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Thread: Exposure time

  1. #1

    Default Exposure time

    My excuses in advance if this is a dumb question. And am hoping it makes sense.

    With 'film' cameras, the brightness of the image was related to the film speed (ISO), the exposure time and the aperture ('f' stop).
    My cheap 'Flip cam' records at 30fps. I assume its 'auto exposure' simply adjust the exposure time.Understandably, I get motion blur when a object moves fast. The blurring is equal throughout the period of the frame.

    But, when comparing similar footage with a Kodak Zi8 there seems to be a huge difference. For example, in MarkPeter's recent Windor castle clip, although blurs occur, the result is more like one perfect frame superimposed with a semi-transparent frame a few milliseconds later. That gives a sharper image.
    I had assumed this was because of Kodak's image stabilisation system which *might* be giving more value to the beginning of frame; then lessens throughout the frame time.

    Whilst it seems common for cams to record at 30 or 60fps; do proper (semi pro and better) cams offer controls over the exposure time? If so; what is the common range of speeds? With old style film cameras, exposure times of 1/1000th of a second were common. Is it just the case that electronic video cams don't commonly achieve those speeds?

  2. #2


    'semipro' cameras can film at 24,25,30,50 and 60fps. For filming in the UK you should be using 25fps to play back on PAL. USA is 30fps or 29.97fps.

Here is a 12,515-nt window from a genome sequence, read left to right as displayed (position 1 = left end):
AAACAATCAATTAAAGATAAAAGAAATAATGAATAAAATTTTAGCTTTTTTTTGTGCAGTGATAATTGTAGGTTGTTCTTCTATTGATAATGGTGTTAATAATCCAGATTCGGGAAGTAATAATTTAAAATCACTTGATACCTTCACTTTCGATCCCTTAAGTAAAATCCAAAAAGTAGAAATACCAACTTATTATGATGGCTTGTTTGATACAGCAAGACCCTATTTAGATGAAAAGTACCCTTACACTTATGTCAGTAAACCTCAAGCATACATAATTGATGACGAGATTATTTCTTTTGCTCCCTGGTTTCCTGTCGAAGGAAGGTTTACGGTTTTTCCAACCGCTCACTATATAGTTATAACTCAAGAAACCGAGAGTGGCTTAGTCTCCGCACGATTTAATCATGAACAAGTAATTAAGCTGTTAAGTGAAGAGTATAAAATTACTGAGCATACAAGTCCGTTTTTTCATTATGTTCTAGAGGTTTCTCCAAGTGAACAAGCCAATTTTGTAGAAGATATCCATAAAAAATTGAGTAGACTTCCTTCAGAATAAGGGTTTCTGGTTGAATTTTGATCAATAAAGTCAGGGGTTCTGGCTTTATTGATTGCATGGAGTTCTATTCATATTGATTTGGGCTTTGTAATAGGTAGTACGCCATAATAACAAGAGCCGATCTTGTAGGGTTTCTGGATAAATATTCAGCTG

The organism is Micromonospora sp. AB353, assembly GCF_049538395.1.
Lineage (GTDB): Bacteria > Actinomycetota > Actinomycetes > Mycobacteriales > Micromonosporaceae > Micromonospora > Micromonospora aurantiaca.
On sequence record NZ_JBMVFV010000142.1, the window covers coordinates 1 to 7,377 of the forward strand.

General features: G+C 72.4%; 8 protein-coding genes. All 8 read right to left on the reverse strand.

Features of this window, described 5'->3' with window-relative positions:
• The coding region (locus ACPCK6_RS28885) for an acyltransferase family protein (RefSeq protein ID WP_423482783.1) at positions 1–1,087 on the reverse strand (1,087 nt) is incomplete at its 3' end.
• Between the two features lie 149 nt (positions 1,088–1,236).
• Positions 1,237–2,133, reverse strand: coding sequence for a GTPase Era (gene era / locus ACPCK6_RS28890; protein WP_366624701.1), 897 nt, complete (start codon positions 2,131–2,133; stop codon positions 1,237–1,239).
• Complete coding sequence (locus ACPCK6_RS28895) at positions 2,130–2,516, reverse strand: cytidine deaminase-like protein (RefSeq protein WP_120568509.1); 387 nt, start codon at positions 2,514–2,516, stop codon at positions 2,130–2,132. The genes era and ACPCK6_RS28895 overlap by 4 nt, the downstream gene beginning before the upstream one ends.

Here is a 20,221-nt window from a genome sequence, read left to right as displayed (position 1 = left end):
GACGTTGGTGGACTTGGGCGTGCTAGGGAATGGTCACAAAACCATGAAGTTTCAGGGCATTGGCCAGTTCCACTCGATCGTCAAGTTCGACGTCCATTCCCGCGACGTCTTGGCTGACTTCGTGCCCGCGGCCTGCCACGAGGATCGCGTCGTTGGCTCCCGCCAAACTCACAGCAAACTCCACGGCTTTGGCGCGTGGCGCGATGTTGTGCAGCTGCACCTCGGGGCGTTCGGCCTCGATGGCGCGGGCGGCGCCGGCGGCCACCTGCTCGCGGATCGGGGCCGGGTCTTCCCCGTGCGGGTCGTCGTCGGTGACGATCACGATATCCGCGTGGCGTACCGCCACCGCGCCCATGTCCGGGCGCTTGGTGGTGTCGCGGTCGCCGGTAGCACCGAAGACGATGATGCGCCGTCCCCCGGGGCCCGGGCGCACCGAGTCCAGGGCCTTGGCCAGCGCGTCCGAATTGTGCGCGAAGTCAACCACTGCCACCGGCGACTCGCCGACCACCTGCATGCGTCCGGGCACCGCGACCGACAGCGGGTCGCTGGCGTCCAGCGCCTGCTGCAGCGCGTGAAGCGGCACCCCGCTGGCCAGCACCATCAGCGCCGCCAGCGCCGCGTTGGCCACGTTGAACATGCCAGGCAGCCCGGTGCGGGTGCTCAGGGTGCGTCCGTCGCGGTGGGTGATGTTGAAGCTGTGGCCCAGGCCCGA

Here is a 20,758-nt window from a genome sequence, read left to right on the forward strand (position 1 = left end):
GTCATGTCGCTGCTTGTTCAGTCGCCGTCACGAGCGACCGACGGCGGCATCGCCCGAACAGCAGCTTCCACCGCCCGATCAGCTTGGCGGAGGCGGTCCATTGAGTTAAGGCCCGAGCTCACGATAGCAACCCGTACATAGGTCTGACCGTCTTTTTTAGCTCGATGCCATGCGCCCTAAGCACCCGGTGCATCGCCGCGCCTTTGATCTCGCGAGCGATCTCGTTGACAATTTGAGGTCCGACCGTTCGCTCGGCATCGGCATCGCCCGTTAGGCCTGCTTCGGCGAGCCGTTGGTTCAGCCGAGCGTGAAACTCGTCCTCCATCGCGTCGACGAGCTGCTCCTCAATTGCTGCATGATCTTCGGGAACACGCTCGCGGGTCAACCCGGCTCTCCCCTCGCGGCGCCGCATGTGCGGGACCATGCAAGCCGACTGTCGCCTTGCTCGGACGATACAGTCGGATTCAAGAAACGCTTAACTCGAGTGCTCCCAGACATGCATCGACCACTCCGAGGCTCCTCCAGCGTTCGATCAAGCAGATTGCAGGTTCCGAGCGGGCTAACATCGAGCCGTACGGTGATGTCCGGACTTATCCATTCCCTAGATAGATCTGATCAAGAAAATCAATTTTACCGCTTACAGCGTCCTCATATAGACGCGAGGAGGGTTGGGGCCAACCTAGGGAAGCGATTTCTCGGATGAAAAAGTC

Im not great at this stuff, I just stick with what I know mostly but the blurred effect you've mentioned could also have something to do with wether your filming progressive or interlaced perhaps.

  3. #3


    Thank you for the reply but I am interested in knowing the length of time of frames. 30fps is only the rate at which the frames are recorded - not the duration that the frame capures.
    For example. If the exposure lasts 1ms (1/1000th) of a second; the images can still be recorded at 30fps. What does your manual say?

  4. #4


    I think the missing words are shutter speed. Yes some semi pro cameras will shoot between 12fps up to 50/60fps (UK/US) cameras like the Panasonic Varicam, HVX200 etc. So, if I am shooting fast motion I would shoot at 50fps. If I wanted the "film look" I would shoot at 24 or 25fps

    Most other cameras can shoot at different shutter speeds this can rang from 1/25 up to 1/2000. Some cameras have different speeds. One trick to help get a shallow depth of field is to use a fast shutter speed so you can then open your iris more.

    Now the interesting bit. Shooting at 25fps with a low shutter speed will give a natural blur to images (film like). BUT increasing the shutter speed will give that more "stuttery" but sharper images on fast moving objects (video like).

    The thing you described in Marc's video, I think is a "progressive" artifact as apposed to an "interlaced" artifact. Which is the same problem (coping with fast motion)but looks different due to the nature of the way the image is being produced.

    Hope this answers your question.

  5. #5


    Again, thank to MB and FM for the pointers. Ah! 'Shutter speed'. Drats, I had forgotton that term.
    The image below shows enlarged frames from the Windsor clip and a recent post by Cslinks. These demonstrate the effect rather better than I described. Is this an example of the difference between Progressive and Interlaced?
    The left shows 2 (or perhaps 3) superimposed images; but the right section (the player's right hand and the almost invisible drumstick) only shows a blur.

  6. #6


    These examples show what I was trying to explain about the slow and fast shutter speed. The blur on the drumming picture isn't an interlace artifact. That would be more like jagged horizontal lines like the example below.

  7. #7


    I don't want readers to think this is the be all and end all on this subject there are other factors with digital video cameras such as how the camera sensor and software work, post production methods etc..

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